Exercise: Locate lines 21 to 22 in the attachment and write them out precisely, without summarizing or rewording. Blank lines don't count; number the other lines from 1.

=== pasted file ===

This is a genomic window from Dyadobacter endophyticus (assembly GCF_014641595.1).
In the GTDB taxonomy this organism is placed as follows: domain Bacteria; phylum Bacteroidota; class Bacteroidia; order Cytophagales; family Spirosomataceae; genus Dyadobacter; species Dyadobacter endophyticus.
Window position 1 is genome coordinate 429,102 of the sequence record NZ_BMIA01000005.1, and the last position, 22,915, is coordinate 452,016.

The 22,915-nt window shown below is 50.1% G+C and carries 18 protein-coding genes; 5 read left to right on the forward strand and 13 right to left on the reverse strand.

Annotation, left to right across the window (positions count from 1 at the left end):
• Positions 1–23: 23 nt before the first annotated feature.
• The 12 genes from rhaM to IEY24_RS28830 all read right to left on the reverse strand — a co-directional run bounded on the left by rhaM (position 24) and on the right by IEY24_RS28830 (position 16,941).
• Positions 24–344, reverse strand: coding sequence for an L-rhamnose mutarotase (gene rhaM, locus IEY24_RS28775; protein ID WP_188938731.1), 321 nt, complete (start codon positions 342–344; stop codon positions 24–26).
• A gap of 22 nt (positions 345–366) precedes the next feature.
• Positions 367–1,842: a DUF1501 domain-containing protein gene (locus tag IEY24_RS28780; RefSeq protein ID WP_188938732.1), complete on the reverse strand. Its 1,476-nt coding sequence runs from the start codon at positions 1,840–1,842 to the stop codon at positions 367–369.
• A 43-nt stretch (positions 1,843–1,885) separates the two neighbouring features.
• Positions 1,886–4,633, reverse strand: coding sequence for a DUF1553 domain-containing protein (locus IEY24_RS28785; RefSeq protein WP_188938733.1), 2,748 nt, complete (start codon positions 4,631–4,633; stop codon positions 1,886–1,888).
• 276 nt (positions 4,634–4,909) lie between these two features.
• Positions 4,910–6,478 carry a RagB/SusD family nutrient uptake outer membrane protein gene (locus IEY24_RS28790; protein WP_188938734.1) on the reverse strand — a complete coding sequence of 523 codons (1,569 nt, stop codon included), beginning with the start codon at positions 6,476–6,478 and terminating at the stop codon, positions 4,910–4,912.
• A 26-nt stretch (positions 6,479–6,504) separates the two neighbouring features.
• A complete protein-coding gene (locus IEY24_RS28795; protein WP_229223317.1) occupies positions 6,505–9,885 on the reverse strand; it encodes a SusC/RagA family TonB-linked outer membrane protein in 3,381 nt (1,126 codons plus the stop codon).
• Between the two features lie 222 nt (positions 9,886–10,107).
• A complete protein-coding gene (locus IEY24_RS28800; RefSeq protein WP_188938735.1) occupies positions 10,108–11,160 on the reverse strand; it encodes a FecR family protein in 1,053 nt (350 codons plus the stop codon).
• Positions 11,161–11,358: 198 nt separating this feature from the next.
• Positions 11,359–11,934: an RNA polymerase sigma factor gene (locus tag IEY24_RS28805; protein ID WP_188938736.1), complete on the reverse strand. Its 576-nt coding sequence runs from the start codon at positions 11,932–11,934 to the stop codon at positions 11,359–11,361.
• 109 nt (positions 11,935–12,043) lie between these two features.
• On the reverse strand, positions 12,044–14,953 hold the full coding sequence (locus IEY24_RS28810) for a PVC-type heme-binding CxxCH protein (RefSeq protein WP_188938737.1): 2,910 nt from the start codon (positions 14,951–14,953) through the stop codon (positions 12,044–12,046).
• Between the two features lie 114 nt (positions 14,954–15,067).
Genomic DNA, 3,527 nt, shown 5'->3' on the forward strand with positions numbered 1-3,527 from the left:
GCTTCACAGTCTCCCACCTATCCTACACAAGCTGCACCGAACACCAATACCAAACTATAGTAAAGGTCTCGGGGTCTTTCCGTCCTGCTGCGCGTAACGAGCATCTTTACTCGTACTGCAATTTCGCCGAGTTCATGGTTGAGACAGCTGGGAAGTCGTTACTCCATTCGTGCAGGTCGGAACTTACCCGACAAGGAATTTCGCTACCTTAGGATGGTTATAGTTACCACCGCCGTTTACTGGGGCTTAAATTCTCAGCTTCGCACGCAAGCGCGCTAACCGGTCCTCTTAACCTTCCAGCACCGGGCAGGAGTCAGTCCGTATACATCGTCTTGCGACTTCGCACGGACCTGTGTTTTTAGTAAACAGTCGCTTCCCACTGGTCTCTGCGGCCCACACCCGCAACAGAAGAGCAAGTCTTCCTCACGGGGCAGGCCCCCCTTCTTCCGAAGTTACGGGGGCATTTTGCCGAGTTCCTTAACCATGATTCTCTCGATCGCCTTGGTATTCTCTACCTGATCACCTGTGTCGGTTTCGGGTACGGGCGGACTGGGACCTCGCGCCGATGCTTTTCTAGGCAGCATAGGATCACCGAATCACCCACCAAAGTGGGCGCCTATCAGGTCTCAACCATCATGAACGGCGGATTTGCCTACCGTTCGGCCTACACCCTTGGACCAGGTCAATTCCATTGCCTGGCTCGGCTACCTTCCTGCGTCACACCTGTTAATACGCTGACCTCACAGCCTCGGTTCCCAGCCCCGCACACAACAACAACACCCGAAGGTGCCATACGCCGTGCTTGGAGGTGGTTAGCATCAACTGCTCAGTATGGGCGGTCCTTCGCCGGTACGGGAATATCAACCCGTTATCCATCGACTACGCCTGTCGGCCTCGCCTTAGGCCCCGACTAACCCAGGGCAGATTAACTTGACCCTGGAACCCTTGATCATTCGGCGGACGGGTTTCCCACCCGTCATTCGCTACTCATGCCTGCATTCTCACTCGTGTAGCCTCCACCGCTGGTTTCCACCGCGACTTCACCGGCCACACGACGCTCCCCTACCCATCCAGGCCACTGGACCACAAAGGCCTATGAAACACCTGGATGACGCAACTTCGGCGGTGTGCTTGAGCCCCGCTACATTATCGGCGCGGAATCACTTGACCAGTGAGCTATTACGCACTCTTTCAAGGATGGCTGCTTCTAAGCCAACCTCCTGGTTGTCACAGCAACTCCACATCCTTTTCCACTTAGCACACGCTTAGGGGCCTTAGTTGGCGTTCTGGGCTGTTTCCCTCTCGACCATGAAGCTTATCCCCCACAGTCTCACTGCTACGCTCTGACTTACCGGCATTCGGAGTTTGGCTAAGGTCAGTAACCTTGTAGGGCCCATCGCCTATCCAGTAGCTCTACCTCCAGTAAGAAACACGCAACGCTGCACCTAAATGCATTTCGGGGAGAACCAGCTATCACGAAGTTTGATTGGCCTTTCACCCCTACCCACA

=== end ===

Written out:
• 109 nt (positions 11,935–12,043) lie between these two features.
• On the reverse strand, positions 12,044–14,953 hold the full coding sequence (locus IEY24_RS28810) for a PVC-type heme-binding CxxCH protein (RefSeq protein WP_188938737.1): 2,910 nt from the start codon (positions 14,951–14,953) through the stop codon (positions 12,044–12,046).